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Original post made
on Nov 15, 2012
As Oblahbla care comes closer to bankrupting the nation, let us now give give give more to the Po Folks and take take take from the taxpayers. Let's get everyone into houses, medical care, etc so we will all be equally dependent on the govt.. be it National or LOCAL.
Matt Pear spoke the truth in a tasteful and honest way. Let's stop being the Nanny City, let private business and supply and demand take charge of wages and of housing.
The Soviets had equal housing for all.. We are headed that way.
Affordable housing? Well, lets just say we want ghetto/slum districts in our town (excuse me, an expansion of ghetto/slum/barrios).
We need low paid workers to serve us inexpensive KFC, Taco Bell and hopefully in the future, Chick-Fil-A!
"San Francisco-based consultants from Keyser-Marsten"
Let me take a wild guess -- they arrived to the meeting in a Japanese-made Prius with a bumper sticker blaming Romney for outsourcing.
I think the concept of 'micro-apartments' is a great way of helping address the affordability gap in Mountain View. Not everyone needs an 800 or 1000 square foot unit, especially if they're young and unattached. Other cities including Seattle, San Francisco and San Jose have approved developments like this recently and have had good experiences with them. One of the biggest challenges in making sure they really are more affordable is the cost of providing parking. Reducing the parking requirements so the private market can say how much parking is actually needed would be a good first step. If you approve some 'micro-apartment' developments near the train stations or along El Camino, fewer renters will opt to have a car than you'd think.
"You are in the Silicon Valley and you have two to three families living in one bedroom -- that is some of my neighbors," said Elaine Pacheco..."To me, it make a lot of sense to do this fee on the commercial side," said member Margaret Abe-Koga. "The commercial side is creating buildings that create more jobs and create a need for more housing."
I'm frustrated with this article, because I'm not sure who we're talking about in terms of the need for affordable housing. Is Abe-Koga suggesting we need more housing for the people that commercial businesses are hiring, or that we need housing for the people who are doing the actual building? "Affordable" is a sliding scale. Are we talking about families who want houses with yards where they can raise kids for the long-term, or young singles who would be very happy with micro-apartments in the short-term? Also not explained is how the fees work. This seems like a more complex problem than the space this article affords it.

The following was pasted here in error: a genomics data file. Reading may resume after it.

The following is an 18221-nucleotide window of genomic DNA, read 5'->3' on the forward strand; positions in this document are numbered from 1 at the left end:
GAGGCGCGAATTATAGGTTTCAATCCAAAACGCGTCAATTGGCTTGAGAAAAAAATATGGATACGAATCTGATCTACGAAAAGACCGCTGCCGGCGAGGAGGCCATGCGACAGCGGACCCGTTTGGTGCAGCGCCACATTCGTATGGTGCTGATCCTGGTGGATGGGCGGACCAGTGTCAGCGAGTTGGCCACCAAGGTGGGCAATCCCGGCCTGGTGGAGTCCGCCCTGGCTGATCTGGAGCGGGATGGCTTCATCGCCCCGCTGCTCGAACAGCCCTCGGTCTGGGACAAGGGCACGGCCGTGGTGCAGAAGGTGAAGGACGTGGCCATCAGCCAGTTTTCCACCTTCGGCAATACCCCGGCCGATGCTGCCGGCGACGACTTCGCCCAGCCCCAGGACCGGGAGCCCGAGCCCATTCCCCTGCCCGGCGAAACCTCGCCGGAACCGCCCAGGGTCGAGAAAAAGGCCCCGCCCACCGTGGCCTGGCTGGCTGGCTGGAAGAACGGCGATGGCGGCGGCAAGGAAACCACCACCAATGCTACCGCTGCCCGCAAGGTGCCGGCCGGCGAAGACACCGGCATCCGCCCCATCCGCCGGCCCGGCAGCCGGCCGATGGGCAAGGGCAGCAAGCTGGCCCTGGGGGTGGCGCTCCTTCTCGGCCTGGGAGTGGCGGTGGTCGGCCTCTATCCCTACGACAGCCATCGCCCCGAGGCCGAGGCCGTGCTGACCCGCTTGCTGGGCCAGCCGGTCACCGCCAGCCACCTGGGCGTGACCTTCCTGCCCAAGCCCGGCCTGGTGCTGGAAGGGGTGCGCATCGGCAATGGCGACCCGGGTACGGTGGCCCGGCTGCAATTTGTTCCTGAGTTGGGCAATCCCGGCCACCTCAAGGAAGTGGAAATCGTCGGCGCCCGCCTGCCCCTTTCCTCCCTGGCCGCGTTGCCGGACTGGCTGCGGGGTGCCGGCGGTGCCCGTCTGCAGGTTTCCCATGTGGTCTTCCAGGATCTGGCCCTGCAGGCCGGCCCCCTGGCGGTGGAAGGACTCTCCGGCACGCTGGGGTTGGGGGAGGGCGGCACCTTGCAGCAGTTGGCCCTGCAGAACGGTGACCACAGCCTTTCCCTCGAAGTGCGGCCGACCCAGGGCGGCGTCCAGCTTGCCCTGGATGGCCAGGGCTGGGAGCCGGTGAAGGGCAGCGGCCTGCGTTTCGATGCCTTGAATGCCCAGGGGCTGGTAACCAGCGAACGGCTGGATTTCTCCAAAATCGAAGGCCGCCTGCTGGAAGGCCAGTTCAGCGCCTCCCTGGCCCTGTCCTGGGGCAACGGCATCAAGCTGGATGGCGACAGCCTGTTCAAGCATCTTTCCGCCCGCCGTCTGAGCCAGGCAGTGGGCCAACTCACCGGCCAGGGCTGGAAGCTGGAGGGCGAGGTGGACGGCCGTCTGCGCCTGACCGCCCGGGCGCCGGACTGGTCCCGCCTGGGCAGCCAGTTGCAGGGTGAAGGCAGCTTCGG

What is affordable, is it some magic number, or something that is free market based. Who decides, the city, the voters or the developer. If you make 100,000 dollars a year, 33 percent should be your housing costs.
If we enforced our immigration laws then
•More jobs would be available for legal residents and US citizens.
•Our schools would not be overcrowded, our resources would not be in short supply, and taxes to support our schools could be reduced.
•Our health care system would not be struggling with massive amounts of people needing care, our emergency rooms would not be overburdened, and costs would not be rapidly increasing.
•Housing would not be sharply increasing and we would not need low-income housing. (Rents and housing costs would drop as fewer people would be driving up the costs of renting an apartment and/or buying a home.)
•Wages would increase as fewer people were competing for the same job. (Obama's executive order allowing illegal immigrants under the age of 30 to get jobs hurts the hardest hit group of unemployed people.)
•Our roads and freeways would be less crowded.
•Our prisons would be less crowded and would cost less thus reducing the need for more taxes.
•Our colleges and universities would be less crowded and students could complete a degree in four years and there would be more scholarships and financial aid for US citizens.
•The US economy would be doing much better, unemployment would be dramatically reduced, and we could cut spending, as fewer people would need social programs.
In the same issue of the MV Voice that announced Jose Vargas, an illegal immigrant, was speaking on amnesty, a letter to the editor by Jeffrey Middlebrook stated that VA funding has been cut so severely that the VA cannot provide the basics for in-patient vets. Meanwhile the Mountain View City Council wants to double the affordable housing fees on commercial development. (Does the city council really believe this is the way to increase the number of companies coming to Mountain View and thus more jobs? Why doesn't the city council demand that our immigration laws are enforced?)
Why are we discussing amnesty, paying for in-state tuition and low-income housing, as well as many other social and welfare programs for illegal immigrants when we cannot afford the basics for US citizens and legal residents? Why are we putting the needs of illegal immigrants ahead of any US citizen especially our vets? Enforcing our immigration laws including the use of e-verify would help ameliorate many of the toughest economic and social issues the United States faces.
Yes, we are a nation of immigrants, but so are all nations if humankind originated in Africa. We are also a nation of laws and we need to enforce our immigration laws if we are to survive.
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